- Define resource management settings: Finally, resource management settings are defined. These settings include details such as enabling update management and configuring automatic shutdown parameters. Cloud administrators can define tags to identify business units that consume resources.
I can’t help but recall the days when organizations I worked for had to guess the appropriate hardware specifications to support an anticipated, and often unknown, workload. Careful selection of motherboards, RAM, RAID controllers, network interface cards, etc., consumed time and budgets. With IaaS, adjustments are made to the hardware specifications in moments.
Virtualized servers are not always the answer. Instead, containers may provide better support for microservices and web applications. These containers are portable, easy to spin up and include many clustering options for scalability and reliability. Cloud services, such as Microsoft Azure, offer both Linux and Windows-based containers and allow for a great deal of flexibility.
CompTIA Cloud+ would be incomplete without giving some attention to container management. It’s a practical and timely topic – and one that I particularly enjoy.
Cloud-based Network Management
Once virtual machines became prevalent, virtual networking wasn’t far behind. If administrators could virtualize web or database servers, then why not managed switches or routers? Network components can benefit from virtualization in all the same ways as virtual servers.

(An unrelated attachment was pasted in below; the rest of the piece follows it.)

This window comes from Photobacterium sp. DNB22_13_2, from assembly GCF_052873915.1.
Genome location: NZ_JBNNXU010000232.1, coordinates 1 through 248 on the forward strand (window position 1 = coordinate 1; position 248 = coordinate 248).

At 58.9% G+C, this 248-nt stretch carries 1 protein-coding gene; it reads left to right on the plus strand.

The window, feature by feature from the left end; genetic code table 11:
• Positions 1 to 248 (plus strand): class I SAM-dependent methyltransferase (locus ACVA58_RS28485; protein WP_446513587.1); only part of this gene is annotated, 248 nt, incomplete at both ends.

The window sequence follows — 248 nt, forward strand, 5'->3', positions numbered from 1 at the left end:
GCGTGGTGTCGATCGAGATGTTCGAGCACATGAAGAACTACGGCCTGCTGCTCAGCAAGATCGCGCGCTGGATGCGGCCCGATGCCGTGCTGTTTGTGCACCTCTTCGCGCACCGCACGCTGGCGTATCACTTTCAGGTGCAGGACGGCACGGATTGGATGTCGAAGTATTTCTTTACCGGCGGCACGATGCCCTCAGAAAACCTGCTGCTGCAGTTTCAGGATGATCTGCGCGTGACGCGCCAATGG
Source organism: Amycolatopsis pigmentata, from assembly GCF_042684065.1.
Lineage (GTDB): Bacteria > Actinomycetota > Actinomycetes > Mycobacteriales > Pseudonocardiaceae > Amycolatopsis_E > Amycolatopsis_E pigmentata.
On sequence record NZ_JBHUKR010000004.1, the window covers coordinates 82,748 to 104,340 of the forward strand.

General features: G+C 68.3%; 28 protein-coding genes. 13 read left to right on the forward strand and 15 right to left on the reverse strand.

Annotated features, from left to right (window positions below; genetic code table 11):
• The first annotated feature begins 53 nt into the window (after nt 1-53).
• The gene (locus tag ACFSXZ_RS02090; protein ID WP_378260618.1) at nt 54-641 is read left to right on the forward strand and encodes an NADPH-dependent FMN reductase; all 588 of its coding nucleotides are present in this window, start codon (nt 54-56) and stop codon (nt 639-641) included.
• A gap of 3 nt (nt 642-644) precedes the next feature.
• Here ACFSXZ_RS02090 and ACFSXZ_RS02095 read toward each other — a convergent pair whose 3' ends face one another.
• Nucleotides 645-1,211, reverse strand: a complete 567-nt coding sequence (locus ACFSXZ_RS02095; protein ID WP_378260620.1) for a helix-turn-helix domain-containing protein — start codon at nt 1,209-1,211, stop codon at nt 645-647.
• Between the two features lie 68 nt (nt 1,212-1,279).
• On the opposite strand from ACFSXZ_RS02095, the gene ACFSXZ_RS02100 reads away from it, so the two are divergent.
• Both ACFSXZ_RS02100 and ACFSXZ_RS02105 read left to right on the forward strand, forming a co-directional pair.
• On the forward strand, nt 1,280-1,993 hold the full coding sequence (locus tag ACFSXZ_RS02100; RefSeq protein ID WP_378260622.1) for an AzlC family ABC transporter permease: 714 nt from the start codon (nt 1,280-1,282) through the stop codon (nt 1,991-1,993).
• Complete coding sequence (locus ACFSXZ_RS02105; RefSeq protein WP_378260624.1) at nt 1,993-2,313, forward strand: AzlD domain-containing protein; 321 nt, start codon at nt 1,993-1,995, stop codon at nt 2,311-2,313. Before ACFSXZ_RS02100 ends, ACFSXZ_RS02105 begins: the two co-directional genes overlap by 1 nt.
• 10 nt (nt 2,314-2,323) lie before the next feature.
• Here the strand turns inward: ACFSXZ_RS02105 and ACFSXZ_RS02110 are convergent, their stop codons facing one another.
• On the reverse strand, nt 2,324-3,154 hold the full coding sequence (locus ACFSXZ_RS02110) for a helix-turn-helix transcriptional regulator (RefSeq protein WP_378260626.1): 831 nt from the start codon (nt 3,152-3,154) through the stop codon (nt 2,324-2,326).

Network segmentation is a critical part of security. Segmentation allows administrators to isolate network traffic as well as organize resources. Virtual networks include subnets, security groups, routing and firewall rules that govern network communications within and between segments.
Peering allows cross-communication between virtual networks. Peering separate networks together to manage traffic is a key topic in the CompTIA Cloud+ objectives. It is even possible to combine physical, on-premises networks with virtual, cloud-based networks, permitting greater integration of cloud resources into the day-to-day network infrastructure.
For me, virtual networks go hand-in-hand with virtual machines, and so it seems only natural that this would be one of my favorite areas.
No discussion of cloud computing is complete without acknowledging the ease with which resources can be scaled up or down to meet service requirements. This scaling includes a change-to-cost management that must also be highlighted.